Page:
Internationalisation of domestic hotel chains in Thailand

Dulyaprugs, Junjura January 2007 (has links)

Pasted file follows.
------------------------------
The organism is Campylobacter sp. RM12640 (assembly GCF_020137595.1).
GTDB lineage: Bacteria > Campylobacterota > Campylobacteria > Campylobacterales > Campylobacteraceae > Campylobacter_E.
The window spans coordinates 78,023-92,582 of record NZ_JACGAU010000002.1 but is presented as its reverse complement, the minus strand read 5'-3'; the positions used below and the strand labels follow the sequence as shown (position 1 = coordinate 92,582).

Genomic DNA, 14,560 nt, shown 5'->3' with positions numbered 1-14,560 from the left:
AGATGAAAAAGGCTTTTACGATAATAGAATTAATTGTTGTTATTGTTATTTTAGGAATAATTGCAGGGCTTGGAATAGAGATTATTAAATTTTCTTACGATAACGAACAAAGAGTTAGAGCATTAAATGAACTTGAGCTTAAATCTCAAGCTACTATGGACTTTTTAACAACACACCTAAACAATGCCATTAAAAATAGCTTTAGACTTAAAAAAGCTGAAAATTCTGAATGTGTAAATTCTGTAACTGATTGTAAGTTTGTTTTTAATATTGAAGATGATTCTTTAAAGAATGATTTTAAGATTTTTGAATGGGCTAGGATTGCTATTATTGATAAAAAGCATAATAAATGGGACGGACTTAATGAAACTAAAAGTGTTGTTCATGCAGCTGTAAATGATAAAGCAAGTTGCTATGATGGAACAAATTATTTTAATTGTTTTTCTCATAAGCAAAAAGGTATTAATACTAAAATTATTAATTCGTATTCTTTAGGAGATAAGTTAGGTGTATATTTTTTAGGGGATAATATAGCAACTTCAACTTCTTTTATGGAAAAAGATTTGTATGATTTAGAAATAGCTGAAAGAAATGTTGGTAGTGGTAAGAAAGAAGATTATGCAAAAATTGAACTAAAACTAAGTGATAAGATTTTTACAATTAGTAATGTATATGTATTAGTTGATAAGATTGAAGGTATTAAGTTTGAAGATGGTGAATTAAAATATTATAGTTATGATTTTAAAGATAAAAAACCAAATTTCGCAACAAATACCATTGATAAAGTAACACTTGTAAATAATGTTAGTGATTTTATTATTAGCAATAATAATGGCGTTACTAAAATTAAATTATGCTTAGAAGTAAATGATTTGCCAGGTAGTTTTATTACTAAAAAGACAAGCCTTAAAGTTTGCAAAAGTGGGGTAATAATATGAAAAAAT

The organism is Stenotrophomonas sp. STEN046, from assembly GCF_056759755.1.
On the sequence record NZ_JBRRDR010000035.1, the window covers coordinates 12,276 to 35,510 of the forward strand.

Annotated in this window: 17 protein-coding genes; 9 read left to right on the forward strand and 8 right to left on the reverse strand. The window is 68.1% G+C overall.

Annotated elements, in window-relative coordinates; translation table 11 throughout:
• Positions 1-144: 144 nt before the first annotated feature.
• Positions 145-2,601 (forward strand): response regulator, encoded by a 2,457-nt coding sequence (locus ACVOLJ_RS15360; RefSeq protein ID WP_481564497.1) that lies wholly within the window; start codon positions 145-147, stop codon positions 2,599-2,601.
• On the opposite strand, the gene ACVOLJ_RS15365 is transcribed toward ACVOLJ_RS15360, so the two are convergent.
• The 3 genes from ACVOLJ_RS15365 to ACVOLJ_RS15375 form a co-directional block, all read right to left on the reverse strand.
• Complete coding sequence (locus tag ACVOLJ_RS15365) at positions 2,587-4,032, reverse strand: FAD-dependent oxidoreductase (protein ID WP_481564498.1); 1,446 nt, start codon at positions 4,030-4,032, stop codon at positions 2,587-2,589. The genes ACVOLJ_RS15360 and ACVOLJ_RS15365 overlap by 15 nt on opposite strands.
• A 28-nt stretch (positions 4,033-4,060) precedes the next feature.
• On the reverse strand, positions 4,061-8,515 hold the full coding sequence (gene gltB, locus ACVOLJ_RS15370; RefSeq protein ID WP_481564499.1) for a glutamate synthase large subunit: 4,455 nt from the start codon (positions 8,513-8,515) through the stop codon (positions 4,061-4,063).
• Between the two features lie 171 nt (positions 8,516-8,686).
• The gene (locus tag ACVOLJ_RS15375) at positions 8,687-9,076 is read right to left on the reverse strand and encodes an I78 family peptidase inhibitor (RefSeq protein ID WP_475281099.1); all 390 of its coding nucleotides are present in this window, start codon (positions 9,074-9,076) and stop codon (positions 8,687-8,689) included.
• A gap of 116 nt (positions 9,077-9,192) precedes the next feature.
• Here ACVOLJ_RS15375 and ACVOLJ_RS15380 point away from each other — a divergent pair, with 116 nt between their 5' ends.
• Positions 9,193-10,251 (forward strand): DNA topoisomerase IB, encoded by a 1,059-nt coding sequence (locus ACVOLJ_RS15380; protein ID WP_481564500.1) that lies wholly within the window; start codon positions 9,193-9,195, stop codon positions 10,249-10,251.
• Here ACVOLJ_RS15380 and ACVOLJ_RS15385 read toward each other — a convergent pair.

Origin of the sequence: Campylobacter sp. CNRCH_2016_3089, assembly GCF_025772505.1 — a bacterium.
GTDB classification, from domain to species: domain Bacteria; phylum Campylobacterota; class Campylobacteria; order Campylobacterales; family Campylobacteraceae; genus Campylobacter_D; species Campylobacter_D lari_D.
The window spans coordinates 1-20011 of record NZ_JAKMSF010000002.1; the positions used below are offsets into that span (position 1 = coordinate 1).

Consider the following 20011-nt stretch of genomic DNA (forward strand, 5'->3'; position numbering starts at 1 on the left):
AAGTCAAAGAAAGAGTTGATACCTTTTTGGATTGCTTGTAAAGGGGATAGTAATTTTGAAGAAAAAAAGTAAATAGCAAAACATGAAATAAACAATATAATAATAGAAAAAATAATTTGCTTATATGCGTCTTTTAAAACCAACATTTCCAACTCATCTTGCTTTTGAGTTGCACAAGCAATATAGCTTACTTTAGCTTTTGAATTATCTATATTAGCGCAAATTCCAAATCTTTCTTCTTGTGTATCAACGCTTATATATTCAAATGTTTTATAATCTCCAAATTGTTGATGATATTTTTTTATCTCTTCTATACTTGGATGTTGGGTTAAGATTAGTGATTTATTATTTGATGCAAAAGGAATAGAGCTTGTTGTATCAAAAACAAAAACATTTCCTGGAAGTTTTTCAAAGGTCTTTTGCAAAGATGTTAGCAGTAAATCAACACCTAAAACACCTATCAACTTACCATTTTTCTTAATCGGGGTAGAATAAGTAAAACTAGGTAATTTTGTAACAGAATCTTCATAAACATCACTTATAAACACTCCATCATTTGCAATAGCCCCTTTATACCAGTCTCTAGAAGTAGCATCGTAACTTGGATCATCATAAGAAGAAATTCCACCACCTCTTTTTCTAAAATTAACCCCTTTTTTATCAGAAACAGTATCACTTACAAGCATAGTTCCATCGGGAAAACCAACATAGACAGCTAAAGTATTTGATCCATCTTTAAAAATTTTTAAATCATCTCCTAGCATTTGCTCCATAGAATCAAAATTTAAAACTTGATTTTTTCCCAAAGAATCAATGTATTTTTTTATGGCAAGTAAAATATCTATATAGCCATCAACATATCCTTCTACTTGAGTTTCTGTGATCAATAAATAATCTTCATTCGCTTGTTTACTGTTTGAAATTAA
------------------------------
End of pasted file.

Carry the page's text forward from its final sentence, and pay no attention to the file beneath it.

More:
Drawing upon the study of three Thai hotel chains, this research sets out to explore why these chains seek to deliver their products and services beyond the traditional boundaries of domestic markets and to investigate how factors in the environment of foreign countries and Thai hotel chains affect their decisions when they expand into new overseas markets. Once they had been identified, an attempt was made to determine if any relationship existed between these factors and choice of entry mode when the hotel chains in question attempted expansion into new international markets and chose one entry mode over others. This research has utilised the transaction cost approach (TCA) which insists, regarding hospitality organisations' modal choice, that organisations manage their assets -and' thus shape organisational structure - through a cost-benefit comparison of external market-based activity and internalising these activities within the organisations (Litteljohn et al., 2007). Moreover, the TCA has been widely used in studying international business and is particular useful in analysing and explaining various entry mode decisions in a more in-depth manner. Thus, the TCA helps to predict entry mode for hotel firms and identifies a number of determinants related to entry mode choices as the starting point for building the conceptual framework of this research. Additionally, this study adopted an exploratory study approach in investigating the internationalisation specifics of the three Thai hotel chains, and the semi-structured interview was the research method used. The findings suggest that there is a relationship between environmental elements and entry modes. In particular, the variables that emerged from the findings were found to be significant, such as support from local financial institutions, buying power of consumers, the role of the parent firm's owner. Therefore, this study attempts to develop and adjust Jones et aI's (2004) framework by adding some extra variables and entry modes that could not be captured in the existing literature but emerged into the framework from the findings. Also, this research provides new empirical evidence and extends the boundaries of existing knowledge in the developing-country internationalisation literature, especially as regards Thai multinationals and the internationalisation of Thai hotel chains.